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Fintech axe to fall on a third of banking jobs over next 10 years

More than a third of jobs at European banks will disappear over the next decade as the adoption of fintech-based services grows

A report from US banking group Citigroup predicts that more than a third of banking jobs in Europe will disappear over the next decade as new financial services technology takes over.

In its Digital Disruption report, Citigroup said 37% of jobs at European banks will go, with the employee headcount dropping from 2.89 million in 2015 to 1.82 in 2025. Numbers hit a peak of 3.26 million in 2007, just before the financial crisis.

The current trend around digital financial services technology, known as fintech, is seeing customers move to their smartphones to do their banking and a rise in demand for real-time transactions.

A recent EY study of more than 10,000 digitally active consumers in Australia, Canada, Hong Kong, Singapore, the UK and the US found that about 3,000 had used fintech. Transactional-based services were the most used.

According to the Citigroup report, the adoption of fintech is not likely to slow. It pointed out that investment in fintech companies soared from $1.8bn in 2010 to $19bn last year, with the bulk (75%) going into personal and SME banking technology.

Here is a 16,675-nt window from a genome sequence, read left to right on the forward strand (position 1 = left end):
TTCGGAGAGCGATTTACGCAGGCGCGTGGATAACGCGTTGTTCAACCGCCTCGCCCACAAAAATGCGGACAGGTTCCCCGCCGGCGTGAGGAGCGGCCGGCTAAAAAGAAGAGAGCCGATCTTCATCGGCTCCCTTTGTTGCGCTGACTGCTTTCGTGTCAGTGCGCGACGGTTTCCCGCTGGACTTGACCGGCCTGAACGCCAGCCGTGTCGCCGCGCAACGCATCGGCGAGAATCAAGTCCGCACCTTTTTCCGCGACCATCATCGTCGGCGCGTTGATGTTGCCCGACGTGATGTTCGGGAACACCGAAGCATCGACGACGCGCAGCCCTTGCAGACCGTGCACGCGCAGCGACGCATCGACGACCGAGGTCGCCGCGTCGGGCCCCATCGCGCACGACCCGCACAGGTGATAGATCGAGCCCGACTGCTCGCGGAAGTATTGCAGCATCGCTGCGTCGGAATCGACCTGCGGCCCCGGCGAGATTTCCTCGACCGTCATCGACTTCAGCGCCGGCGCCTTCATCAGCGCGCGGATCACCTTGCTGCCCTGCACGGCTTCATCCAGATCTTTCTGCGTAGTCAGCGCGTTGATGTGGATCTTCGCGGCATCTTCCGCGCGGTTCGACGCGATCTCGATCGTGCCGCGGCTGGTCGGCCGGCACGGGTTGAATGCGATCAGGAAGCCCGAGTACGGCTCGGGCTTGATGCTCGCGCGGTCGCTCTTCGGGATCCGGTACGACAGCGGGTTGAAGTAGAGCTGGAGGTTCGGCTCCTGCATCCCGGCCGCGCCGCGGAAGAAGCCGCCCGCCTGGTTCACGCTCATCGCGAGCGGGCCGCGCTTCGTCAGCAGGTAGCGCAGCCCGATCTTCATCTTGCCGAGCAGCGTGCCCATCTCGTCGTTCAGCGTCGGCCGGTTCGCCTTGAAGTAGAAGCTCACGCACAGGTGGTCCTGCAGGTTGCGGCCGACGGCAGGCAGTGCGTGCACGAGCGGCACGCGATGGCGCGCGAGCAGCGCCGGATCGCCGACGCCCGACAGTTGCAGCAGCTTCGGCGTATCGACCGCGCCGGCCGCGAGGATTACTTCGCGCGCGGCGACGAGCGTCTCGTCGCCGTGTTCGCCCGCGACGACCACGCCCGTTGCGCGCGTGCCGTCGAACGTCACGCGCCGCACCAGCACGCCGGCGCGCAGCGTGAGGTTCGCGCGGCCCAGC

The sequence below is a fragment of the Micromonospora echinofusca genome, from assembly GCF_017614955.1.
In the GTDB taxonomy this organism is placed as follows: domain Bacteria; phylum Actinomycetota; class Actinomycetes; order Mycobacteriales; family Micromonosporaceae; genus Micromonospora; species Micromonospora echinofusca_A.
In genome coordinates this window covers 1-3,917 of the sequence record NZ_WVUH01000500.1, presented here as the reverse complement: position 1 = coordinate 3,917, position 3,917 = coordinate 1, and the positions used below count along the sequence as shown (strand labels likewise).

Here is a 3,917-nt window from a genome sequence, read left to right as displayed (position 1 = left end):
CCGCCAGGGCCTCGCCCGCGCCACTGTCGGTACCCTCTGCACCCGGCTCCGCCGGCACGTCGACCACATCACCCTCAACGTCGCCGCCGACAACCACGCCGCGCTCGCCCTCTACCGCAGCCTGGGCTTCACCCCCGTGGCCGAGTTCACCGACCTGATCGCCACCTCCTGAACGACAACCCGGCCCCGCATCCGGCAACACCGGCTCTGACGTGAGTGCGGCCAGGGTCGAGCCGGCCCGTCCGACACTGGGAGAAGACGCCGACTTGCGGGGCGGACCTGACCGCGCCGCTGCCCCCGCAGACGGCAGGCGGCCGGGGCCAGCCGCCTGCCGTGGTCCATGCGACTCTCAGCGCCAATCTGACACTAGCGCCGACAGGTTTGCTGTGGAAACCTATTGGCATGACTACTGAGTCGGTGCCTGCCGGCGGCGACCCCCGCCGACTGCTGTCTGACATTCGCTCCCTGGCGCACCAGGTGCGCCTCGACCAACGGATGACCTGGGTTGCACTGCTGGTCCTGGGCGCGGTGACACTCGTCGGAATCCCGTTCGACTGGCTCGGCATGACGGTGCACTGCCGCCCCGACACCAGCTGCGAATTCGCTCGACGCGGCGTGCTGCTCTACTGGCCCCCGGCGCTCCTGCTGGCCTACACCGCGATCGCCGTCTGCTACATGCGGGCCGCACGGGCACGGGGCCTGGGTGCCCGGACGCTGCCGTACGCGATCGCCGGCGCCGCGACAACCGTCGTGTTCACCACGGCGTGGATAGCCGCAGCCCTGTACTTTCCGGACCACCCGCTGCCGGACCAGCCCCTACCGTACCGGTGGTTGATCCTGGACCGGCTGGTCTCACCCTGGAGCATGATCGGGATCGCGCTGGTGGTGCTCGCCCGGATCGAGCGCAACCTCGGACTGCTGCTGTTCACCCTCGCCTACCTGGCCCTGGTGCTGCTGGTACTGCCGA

The Citigroup report said that as more transactions are automated and completed on mobile phones, through advances in fintech, so more staff will move from transaction-based to advisory-based roles

Jonathan Larsen, global retail and mortgage business head at Citigroup, who was previously the global head of retail banking at the group, said that over 60% of retail banking employees are doing manual processing jobs. “If all the current manual processing can be replaced by automation, these jobs can disappear or evolve,” he added.

“It’s all about transactional efficiency.”

Job cuts

Banks in the UK are already reducing staff numbers and replacing people with technology. In 2014 Lloyds Banking Group said it was cutting 9,000 jobs and closing around 150 branches to focus more on its digital strategy.

Earlier this year the Royal Bank of Scotland said an automated financial advice service, dubbed robo-advice, had led to the loss of 220 face-to-face adviser roles.

And it is not just the UK. In 2014 Dutch bank ING announced almost 3,000 job cuts in its IT department, back office and call centres. The bank said it is moving to simplified IT systems and automation, at a cost of €200m for two years from 2015.

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